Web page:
Until ten years ago, it was thought that all clotting disorders could cause miscarriages and that the blood thinner heparin could reliably prevent miscarriages. Through studies we now know: this has been a fallacy. Heparin does not prevent abortions – except in antiphospholipid syndrome (APS).
Today, we use heparin mainly for thrombosis prophylaxis in women who have already had a thrombosis before their pregnancy or who are at high risk of thrombosis. The risk can be increased up to a hundredfold for these women during pregnancy.
Why is heparin still prescribed in some treatment centers to protect against miscarriage for women who have not been shown to have APS??
There have been small studies in the past in which treatment with heparin has been considered relatively promising – and some doctors still prescribe it for this reason.
The positive effect on the course of pregnancies attributed to heparin in old studies came from something else: We now know that a physician who is convinced that a drug works can have a therapeutic effect on the patient-without the drug itself having an effect on. Because patients have the feeling that the cause has been found and is being taken care of.
What really helps to minimize the risk of miscarriage?
The problem is that miscarriages can have many, very different causes. One must z.B. control the thyroid gland, gynecological and genetic changes – but the main cause of early miscarriages is the imperfect fusion of chromosomes and thus, unfortunately, often simply bad luck.
Basically, close and trustful monitoring of pregnant women is always very good to treat quickly and individually in case of complications.
What symptoms should a woman have to determine whether she has a bleeding tendency or a clotting disorder??
About the bleeding tendency: If a woman has more frequent bleeding, such as.B. If the mother has a nosebleed, bleeding gums, increased menstrual bleeding or bleeds for a longer period of time when she is injured, a blood clotting disorder should always be clarified so that she does not bleed to death – even completely independently of pregnancy. But this is rare.
The most common blood clotting disorder is Von Willebrand syndrome (VWS), but this is not associated with miscarriages.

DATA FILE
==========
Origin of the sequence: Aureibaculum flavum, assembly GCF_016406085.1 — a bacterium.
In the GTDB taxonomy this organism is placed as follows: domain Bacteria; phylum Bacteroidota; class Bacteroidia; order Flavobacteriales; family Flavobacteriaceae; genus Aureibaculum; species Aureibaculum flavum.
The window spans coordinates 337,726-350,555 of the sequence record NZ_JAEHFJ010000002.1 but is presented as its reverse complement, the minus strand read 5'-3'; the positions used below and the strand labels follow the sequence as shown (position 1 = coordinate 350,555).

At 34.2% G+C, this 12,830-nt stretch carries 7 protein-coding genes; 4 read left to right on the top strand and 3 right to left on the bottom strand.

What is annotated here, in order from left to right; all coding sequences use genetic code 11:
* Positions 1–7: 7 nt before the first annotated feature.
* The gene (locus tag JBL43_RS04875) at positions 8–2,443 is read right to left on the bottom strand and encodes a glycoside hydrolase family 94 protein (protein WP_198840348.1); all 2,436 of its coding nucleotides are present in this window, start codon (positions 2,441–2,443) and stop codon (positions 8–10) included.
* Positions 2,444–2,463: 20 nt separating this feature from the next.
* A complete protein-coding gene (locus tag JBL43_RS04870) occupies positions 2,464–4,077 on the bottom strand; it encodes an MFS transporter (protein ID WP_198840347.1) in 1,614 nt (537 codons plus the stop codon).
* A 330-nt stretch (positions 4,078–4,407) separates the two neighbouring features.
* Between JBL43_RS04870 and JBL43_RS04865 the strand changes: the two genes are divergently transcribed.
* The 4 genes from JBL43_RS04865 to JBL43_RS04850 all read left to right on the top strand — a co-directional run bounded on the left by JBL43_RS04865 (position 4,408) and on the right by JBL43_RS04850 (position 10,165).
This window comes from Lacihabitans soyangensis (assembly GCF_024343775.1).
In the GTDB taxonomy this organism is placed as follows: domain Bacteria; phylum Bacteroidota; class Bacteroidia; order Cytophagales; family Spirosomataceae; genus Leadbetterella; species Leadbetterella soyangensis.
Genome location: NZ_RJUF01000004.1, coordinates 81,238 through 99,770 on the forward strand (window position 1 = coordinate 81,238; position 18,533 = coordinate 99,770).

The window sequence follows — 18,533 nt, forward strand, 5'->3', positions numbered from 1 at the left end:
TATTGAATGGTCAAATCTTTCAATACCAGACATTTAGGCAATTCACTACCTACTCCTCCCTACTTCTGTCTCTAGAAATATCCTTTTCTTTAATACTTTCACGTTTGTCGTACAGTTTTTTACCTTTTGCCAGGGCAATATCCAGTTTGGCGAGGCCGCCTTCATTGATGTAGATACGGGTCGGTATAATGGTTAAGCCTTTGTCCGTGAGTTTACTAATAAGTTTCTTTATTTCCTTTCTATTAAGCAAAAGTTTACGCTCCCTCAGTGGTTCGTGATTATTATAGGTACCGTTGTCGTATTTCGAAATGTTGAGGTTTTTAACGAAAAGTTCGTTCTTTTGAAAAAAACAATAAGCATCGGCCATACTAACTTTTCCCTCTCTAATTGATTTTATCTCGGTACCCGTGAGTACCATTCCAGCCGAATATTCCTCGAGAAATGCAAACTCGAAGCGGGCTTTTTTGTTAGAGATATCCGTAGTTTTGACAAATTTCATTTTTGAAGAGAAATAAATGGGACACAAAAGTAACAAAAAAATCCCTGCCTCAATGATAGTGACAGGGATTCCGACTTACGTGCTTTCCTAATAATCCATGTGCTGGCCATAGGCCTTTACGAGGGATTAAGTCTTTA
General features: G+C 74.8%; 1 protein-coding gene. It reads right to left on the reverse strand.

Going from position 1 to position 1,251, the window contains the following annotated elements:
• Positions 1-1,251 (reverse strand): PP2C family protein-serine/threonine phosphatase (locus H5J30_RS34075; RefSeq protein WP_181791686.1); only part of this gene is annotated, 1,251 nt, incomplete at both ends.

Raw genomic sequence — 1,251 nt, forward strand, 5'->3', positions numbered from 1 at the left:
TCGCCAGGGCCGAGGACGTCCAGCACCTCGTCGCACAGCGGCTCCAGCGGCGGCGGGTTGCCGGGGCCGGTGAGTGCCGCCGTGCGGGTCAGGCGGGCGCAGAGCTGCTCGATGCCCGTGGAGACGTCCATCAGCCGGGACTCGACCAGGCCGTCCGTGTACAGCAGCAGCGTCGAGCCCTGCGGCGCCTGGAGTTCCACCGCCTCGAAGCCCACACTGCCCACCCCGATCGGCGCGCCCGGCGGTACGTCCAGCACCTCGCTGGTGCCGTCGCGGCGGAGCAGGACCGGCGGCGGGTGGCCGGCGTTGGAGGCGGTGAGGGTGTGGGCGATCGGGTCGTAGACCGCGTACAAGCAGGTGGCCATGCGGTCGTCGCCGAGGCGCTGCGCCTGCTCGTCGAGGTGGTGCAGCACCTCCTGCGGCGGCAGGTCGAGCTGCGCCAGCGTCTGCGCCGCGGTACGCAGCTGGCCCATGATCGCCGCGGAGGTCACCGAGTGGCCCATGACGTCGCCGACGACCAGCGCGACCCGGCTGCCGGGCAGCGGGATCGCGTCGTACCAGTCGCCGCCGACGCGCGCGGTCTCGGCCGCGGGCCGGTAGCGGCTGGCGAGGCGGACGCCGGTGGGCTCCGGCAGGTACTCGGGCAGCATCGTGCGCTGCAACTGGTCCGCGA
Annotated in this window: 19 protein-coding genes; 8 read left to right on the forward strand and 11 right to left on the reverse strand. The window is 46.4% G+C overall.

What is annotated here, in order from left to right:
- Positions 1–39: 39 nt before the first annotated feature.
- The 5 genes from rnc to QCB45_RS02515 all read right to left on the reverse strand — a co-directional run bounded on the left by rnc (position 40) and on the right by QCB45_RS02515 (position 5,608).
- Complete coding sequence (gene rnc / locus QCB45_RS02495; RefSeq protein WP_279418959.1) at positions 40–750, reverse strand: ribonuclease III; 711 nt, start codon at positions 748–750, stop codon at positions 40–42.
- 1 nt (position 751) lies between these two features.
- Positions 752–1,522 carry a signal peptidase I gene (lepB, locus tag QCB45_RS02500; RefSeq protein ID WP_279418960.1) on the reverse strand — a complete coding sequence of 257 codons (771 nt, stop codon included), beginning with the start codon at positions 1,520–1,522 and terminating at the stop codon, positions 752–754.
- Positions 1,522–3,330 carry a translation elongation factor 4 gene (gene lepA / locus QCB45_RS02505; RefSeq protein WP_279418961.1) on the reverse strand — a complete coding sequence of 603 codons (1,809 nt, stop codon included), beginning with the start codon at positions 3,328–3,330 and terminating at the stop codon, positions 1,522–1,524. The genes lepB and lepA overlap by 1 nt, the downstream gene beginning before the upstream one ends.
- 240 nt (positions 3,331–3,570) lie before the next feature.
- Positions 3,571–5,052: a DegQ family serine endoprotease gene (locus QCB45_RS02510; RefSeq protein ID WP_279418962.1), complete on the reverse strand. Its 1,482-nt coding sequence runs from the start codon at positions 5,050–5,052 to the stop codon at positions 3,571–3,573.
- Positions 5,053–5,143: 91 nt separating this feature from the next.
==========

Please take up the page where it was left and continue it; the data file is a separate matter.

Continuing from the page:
Regarding thrombophiliaIf the mother or father has had a thrombosis in the early years, the woman is also at increased risk of a clotting disorder. Then she should be alert and tell her gynecologist – not only before pregnancy, but also when it comes to which pill is suitable for hormonal contraception.
How bad are bruises?
"About 95 percent of the patients who come to me for increased hematoma formation have fragile vessels, i.e. increased vascular fragility – this has nothing to do with blood clotting. It is perfectly fine."
In such cases, should special tests be carried out before pregnancy??
If a woman already has a family history of increased risk of thrombosis, it makes sense to have her tested for this and to take thromboprophylaxis – because the risk of thrombosis in mothers is significantly increased, especially after giving birth.
As for the miscarriages, I would say no. Because the ASP is an acquired coagulation disorder. D.h. that needs a clinical event, such as a late miscarriage or multiple early miscarriages or thrombosis, as well as positive antibody detection twice at three-month intervals. The presence of antibodies alone does not mean that they have an effect on the course of pregnancy. Therefore, such a test would unnecessarily unsettle women in advance.
Info on the net
thelancet.com – Study: No protection by heparin in thrombophilia in pregnancy
Is there anything else you would like to share with our readers?
When you surf the Internet: Be critical, pay close attention to the sources and limit yourself to serious information.
If, for example, a woman writes in a forum that she has had three miscarriages, injected with heparin during the third pregnancy and everything worked out wonderfully as a result – this is unserious. In medicine, it is always dangerous to start from the individual case and, especially in forums, pregnant women quickly get scared or develop false hopes.
Thank you very much for the interview.
The interview was conducted by Ariane Bohm